Out of the flux of ambition and distraction and imagination came Tori Amos's 14th studio album: Unrepentant Geraldines. It s a vivid and vital album on which Amos once more zeroes in on the writing of brightly melodic, deftly evocative chamber-pop. Fairy-tale soul-poems, you might say. Or, a view from the middle-aged bridge. Women would talk to me about feeling trapped, which is explored a lot in this record there s a freedom I had writing this record.
Unrepentant Geraldines was written over the past few years and entirely recorded in her Cornwall studio with long-time collaborators Mark Hawley and Marcel Van Limbeek, working as a triangle.
2014 brought a fresh approach to creating and working for Tori. The album features Trouble s Lament, an eerie Southern blues song in which Amos s matchless voice conjures up images of how the flames from Satan s tongue are charged and licking at her heels...
America s South makes a tangential appearance in Giant s Rolling Pin. It s a pithy, spry, jig-like satire on the NSA/Edward Snowden affair that also references the magical, truth-giving powers of pies made by Beth, Marlene and Caroline, three remarkable women based out of a café near Amos s beach home in Florida.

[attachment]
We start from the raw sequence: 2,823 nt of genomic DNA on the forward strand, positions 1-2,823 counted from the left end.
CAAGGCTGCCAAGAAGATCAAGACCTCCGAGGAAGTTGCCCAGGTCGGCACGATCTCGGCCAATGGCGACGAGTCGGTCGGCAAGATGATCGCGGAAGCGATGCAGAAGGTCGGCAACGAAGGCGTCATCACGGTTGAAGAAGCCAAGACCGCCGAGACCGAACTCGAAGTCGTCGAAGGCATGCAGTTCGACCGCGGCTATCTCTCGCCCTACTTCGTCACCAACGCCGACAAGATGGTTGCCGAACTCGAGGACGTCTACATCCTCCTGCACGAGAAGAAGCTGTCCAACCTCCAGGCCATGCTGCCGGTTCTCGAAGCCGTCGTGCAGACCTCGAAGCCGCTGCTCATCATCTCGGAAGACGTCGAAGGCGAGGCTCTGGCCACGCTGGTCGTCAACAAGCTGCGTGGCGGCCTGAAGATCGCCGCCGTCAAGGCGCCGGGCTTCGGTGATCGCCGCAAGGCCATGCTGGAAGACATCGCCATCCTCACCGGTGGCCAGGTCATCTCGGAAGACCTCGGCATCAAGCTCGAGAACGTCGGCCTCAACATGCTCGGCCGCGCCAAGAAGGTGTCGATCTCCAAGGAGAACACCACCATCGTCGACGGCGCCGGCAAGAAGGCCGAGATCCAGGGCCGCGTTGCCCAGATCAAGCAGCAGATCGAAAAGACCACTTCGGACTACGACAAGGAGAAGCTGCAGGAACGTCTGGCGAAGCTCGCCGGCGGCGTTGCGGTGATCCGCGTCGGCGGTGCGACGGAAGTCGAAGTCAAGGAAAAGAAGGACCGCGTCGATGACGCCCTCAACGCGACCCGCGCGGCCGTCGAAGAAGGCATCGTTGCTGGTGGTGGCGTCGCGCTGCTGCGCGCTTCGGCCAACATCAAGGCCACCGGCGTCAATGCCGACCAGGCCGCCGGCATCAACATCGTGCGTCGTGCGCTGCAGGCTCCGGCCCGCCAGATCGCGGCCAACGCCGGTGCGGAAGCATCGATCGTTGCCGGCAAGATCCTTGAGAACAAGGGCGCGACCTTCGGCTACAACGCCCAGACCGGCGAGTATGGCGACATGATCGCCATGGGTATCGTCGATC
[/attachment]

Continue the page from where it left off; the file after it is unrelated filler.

From global and institutional politics to personal and emotional ones: Oysters is a classic Amos piano ballad, evocative of her timeless breakthrough album, 1992 s Little Earthquakes.
Unrepentant Geraldines is available on CD, CD/DVD Deluxe Edition and Vinyl.
I've always been inspired by visual artists of all mediums because, as with Music, Art is not a job you can go to and leave from; but it is something that defines who and what you are.
Visual artists shake up our brains and force us to look at everything, from objects we don't normally think twice about to people we might not have cared about. In one image they can remind us of Nature's power to enchant, as well as
humankind's fruitless attempt to overpower her or simply second-guess her. Through the Visual Artist's application of tone, shape, pattern, and pigment I not only begin to see, but I can honestly say I begin to hear. --Tori Amos